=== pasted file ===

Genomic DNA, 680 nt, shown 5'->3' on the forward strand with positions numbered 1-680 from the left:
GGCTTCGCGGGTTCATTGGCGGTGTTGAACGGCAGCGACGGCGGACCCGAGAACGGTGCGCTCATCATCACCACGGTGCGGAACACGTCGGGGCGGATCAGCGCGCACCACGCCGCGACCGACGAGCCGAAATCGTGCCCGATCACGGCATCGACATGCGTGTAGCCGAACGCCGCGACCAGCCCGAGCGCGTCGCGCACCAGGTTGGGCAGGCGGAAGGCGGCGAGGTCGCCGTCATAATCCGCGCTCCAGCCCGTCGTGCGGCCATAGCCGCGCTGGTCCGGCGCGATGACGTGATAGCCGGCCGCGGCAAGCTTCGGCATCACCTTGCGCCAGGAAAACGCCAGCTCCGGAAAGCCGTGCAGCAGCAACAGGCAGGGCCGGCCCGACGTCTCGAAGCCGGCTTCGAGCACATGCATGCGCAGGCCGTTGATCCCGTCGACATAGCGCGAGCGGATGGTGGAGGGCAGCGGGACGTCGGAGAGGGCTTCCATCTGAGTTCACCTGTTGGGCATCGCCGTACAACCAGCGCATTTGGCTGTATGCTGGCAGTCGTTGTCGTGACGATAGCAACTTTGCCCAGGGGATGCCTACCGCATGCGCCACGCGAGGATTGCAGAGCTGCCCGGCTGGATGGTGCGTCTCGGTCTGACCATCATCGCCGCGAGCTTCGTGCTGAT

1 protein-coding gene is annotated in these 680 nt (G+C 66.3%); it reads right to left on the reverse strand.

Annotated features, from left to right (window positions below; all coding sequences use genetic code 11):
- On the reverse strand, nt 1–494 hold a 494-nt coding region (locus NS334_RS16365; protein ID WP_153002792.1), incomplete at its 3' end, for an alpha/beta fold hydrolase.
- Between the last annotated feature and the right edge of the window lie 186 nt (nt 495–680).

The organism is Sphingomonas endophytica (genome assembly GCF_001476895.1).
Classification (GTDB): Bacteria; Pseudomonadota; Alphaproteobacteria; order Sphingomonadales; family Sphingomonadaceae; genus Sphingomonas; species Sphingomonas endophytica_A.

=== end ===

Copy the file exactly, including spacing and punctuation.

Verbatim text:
Genomic DNA, 680 nt, shown 5'->3' on the forward strand with positions numbered 1-680 from the left:
GGCTTCGCGGGTTCATTGGCGGTGTTGAACGGCAGCGACGGCGGACCCGAGAACGGTGCGCTCATCATCACCACGGTGCGGAACACGTCGGGGCGGATCAGCGCGCACCACGCCGCGACCGACGAGCCGAAATCGTGCCCGATCACGGCATCGACATGCGTGTAGCCGAACGCCGCGACCAGCCCGAGCGCGTCGCGCACCAGGTTGGGCAGGCGGAAGGCGGCGAGGTCGCCGTCATAATCCGCGCTCCAGCCCGTCGTGCGGCCATAGCCGCGCTGGTCCGGCGCGATGACGTGATAGCCGGCCGCGGCAAGCTTCGGCATCACCTTGCGCCAGGAAAACGCCAGCTCCGGAAAGCCGTGCAGCAGCAACAGGCAGGGCCGGCCCGACGTCTCGAAGCCGGCTTCGAGCACATGCATGCGCAGGCCGTTGATCCCGTCGACATAGCGCGAGCGGATGGTGGAGGGCAGCGGGACGTCGGAGAGGGCTTCCATCTGAGTTCACCTGTTGGGCATCGCCGTACAACCAGCGCATTTGGCTGTATGCTGGCAGTCGTTGTCGTGACGATAGCAACTTTGCCCAGGGGATGCCTACCGCATGCGCCACGCGAGGATTGCAGAGCTGCCCGGCTGGATGGTGCGTCTCGGTCTGACCATCATCGCCGCGAGCTTCGTGCTGAT

1 protein-coding gene is annotated in these 680 nt (G+C 66.3%); it reads right to left on the reverse strand.

Annotated features, from left to right (window positions below; all coding sequences use genetic code 11):
- On the reverse strand, nt 1–494 hold a 494-nt coding region (locus NS334_RS16365; protein ID WP_153002792.1), incomplete at its 3' end, for an alpha/beta fold hydrolase.
- Between the last annotated feature and the right edge of the window lie 186 nt (nt 495–680).

The organism is Sphingomonas endophytica (genome assembly GCF_001476895.1).
Classification (GTDB): Bacteria; Pseudomonadota; Alphaproteobacteria; order Sphingomonadales; family Sphingomonadaceae; genus Sphingomonas; species Sphingomonas endophytica_A.